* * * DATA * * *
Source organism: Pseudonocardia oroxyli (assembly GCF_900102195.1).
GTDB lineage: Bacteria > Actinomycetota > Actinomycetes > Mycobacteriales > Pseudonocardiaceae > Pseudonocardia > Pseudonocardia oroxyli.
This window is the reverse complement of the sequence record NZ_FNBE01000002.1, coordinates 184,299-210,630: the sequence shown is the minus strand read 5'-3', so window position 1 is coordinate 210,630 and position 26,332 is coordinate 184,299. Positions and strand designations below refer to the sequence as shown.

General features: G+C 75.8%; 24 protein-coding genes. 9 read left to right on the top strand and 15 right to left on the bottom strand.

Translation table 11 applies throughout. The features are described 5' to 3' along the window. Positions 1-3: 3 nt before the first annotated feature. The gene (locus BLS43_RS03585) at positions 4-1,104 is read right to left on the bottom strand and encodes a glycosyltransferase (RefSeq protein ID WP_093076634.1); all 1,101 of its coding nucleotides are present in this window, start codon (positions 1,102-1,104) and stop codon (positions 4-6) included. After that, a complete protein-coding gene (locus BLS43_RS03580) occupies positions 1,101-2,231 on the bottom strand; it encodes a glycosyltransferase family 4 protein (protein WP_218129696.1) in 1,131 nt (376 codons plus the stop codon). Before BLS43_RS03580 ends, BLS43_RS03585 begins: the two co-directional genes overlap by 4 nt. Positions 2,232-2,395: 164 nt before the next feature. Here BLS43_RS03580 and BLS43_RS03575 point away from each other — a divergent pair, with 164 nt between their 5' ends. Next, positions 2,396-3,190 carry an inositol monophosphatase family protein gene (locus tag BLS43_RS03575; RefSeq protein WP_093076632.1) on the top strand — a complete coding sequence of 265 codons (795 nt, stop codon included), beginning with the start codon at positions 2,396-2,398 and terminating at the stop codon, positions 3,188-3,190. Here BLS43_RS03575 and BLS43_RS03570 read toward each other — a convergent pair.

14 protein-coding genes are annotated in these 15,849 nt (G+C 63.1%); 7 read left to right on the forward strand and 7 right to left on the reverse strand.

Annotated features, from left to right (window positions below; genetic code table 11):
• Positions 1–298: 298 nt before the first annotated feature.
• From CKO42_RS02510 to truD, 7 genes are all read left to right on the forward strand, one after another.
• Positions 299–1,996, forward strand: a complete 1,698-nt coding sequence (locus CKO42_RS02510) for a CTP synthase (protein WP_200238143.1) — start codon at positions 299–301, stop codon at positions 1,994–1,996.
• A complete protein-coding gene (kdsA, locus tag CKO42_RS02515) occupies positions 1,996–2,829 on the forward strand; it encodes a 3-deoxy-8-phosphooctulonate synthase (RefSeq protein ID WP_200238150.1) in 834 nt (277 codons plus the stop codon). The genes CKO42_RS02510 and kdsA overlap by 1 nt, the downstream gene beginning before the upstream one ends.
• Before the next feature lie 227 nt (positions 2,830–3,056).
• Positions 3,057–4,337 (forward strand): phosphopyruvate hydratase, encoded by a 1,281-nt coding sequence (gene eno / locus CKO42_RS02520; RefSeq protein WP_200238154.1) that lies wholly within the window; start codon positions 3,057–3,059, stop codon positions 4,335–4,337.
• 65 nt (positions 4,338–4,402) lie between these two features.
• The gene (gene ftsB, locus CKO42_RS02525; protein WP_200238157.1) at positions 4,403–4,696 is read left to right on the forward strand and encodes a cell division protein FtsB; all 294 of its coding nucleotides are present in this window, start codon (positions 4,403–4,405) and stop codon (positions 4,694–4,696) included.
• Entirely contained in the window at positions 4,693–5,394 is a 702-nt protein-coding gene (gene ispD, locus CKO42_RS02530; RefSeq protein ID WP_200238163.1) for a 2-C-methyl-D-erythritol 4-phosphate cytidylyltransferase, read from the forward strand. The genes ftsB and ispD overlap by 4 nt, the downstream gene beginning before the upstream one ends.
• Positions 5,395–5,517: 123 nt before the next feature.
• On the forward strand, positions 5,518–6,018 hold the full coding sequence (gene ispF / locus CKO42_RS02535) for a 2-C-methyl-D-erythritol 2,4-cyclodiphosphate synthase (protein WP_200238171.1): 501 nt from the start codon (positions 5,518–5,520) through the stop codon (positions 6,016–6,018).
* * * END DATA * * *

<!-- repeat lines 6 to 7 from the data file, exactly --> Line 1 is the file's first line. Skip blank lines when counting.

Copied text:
14 protein-coding genes are annotated in these 15,849 nt (G+C 63.1%); 7 read left to right on the forward strand and 7 right to left on the reverse strand.

Annotated features, from left to right (window positions below; genetic code table 11):